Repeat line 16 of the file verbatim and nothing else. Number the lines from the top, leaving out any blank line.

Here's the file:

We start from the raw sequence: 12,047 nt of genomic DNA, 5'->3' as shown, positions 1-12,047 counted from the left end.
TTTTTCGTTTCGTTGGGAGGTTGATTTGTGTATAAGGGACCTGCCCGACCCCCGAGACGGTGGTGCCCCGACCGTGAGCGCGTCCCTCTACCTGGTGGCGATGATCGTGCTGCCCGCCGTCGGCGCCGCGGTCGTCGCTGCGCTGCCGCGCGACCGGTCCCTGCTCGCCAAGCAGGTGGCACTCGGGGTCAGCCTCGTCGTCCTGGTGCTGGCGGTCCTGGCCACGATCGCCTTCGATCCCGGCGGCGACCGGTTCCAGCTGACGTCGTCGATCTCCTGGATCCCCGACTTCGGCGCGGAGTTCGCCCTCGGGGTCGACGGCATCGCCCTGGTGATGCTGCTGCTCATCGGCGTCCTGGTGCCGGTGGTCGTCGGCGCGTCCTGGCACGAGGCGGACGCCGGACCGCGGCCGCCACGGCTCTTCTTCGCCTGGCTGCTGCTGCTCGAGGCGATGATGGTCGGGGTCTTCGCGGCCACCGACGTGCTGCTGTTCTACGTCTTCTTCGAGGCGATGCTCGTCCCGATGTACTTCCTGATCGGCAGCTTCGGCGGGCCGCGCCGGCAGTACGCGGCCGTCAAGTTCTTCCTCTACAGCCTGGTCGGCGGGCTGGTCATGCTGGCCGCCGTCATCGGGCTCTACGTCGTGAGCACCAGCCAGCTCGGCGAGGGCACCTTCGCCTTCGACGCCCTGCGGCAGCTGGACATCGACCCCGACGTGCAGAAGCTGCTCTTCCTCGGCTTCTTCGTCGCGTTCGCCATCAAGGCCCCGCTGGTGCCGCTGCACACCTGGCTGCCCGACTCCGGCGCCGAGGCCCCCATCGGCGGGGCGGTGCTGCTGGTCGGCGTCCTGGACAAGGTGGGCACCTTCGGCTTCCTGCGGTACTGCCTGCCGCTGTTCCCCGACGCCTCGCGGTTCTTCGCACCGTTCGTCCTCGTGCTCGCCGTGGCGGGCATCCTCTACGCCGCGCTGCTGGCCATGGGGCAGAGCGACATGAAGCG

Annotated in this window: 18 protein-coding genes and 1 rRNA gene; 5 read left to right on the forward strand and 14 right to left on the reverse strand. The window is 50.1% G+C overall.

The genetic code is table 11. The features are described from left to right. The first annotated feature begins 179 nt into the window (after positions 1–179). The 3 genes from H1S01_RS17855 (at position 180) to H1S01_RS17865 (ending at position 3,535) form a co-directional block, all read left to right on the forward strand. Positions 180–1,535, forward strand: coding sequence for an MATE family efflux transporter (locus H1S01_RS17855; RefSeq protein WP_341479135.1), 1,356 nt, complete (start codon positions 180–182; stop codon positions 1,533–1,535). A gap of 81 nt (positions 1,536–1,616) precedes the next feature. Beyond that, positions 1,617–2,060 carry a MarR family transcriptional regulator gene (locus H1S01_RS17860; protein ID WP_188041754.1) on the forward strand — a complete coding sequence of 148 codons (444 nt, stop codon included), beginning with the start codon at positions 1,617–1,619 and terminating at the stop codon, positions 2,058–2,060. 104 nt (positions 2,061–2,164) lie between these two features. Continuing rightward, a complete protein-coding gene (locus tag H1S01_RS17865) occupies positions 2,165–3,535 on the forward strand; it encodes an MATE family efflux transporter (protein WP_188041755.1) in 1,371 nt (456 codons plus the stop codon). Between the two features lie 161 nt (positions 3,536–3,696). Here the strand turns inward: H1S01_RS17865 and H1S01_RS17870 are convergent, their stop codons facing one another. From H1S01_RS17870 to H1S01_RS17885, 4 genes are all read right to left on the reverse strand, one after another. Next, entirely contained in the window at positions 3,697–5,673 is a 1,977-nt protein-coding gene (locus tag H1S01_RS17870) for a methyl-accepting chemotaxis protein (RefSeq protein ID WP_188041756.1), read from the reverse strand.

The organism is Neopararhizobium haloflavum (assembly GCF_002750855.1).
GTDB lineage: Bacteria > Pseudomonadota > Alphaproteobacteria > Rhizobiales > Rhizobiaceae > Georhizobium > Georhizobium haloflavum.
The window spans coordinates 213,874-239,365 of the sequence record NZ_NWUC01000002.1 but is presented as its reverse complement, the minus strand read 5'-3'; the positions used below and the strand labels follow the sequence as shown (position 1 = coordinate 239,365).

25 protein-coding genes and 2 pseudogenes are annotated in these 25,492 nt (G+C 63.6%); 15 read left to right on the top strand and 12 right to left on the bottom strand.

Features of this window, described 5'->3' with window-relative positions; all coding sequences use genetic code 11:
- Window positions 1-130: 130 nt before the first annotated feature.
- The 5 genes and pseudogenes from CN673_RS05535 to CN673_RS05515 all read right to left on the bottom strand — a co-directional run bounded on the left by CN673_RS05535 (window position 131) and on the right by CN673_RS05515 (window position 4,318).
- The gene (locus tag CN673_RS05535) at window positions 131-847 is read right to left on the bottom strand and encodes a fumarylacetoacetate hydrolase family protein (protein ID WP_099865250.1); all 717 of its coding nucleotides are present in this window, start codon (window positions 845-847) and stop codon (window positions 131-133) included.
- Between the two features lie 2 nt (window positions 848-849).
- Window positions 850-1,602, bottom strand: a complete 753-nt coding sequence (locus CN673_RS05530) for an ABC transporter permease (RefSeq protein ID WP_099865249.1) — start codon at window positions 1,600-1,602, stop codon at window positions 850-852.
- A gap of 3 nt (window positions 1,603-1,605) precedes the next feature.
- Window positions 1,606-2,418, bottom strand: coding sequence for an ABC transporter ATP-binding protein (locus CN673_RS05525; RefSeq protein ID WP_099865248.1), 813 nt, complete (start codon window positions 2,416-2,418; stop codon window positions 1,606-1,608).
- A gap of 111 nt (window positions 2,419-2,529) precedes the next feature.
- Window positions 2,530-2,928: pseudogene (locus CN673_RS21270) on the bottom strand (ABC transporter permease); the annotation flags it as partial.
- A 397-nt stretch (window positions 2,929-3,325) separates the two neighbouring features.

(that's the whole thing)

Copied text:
- Window positions 1,606-2,418, bottom strand: coding sequence for an ABC transporter ATP-binding protein (locus CN673_RS05525; RefSeq protein ID WP_099865248.1), 813 nt, complete (start codon window positions 2,416-2,418; stop codon window positions 1,606-1,608).